Estimating improvement in prediction with matched case–control designs
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When an existing risk prediction model is not sufficiently predictive, additional variables are sought for inclusion in the model. This paper addresses study designs to evaluate the improvement in prediction performance that is gained by adding a new predictor to a risk prediction model. We consider studies that measure the new predictor in a case–control subset of the study cohort, a practice that is common in biomarker research. We ask if matching controls to cases in regards to baseline predictors improves efficiency. A variety of measures of prediction performance are studied. We find through simulation studies that matching improves the efficiency with which most measures are estimated, but can reduce efficiency for some. Efficiency gains are less when more controls per case are included in the study. A method that models the distribution of the new predictor in controls appears to improve estimation efficiency considerably.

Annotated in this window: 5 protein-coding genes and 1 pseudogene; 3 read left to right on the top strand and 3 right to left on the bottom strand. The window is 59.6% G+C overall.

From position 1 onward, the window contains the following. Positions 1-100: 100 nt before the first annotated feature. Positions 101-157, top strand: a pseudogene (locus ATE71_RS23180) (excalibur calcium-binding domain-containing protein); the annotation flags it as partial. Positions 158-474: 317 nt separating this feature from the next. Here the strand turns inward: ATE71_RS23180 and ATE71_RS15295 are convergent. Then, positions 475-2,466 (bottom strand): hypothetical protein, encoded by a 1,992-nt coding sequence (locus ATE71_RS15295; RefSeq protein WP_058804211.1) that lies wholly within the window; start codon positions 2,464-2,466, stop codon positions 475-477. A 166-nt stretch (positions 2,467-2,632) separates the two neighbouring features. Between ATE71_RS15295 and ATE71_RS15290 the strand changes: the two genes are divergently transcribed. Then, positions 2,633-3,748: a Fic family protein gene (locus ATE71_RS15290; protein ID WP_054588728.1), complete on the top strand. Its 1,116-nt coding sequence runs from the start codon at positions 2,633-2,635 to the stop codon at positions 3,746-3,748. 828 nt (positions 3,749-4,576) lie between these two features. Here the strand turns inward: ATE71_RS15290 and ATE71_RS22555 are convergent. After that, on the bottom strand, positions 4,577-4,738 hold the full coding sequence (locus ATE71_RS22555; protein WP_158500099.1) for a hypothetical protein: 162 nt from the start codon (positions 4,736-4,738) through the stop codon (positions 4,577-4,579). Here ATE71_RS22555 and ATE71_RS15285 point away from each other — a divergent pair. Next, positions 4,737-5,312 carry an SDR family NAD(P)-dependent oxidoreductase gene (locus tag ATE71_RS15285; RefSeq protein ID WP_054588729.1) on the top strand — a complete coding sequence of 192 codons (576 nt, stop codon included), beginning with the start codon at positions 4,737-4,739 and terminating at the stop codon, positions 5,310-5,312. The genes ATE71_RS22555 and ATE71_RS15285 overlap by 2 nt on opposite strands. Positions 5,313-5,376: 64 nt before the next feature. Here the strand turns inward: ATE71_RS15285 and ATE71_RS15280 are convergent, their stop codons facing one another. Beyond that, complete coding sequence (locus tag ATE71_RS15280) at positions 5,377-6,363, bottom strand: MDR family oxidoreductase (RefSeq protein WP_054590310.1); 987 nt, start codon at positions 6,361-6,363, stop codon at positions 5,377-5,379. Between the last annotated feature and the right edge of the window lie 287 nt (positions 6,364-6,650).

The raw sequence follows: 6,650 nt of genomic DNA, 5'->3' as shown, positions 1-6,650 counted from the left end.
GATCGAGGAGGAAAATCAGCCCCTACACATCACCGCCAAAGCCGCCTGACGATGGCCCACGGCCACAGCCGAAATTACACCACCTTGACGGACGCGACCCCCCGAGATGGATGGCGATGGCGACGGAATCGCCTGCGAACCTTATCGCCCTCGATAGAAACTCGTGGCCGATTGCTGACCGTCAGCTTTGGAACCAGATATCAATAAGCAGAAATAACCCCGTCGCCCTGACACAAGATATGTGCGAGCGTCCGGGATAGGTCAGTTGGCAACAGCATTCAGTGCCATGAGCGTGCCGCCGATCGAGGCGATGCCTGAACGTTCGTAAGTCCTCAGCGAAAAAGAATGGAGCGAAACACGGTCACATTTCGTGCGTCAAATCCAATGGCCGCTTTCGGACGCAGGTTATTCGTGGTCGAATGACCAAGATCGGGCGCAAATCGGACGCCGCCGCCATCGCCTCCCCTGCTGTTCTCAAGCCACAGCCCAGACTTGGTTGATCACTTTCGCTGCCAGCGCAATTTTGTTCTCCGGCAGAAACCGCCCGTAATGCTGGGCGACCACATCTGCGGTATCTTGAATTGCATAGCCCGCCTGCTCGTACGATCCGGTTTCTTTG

KeywordsClassification Diagnosis Medical decision making Receiver operating characteristic curve
The support for this research was provided by RO1-GM054438 and PO1-CA-053996. The authors thank Mr. Jing Fan for his contribution to the simulation studies.
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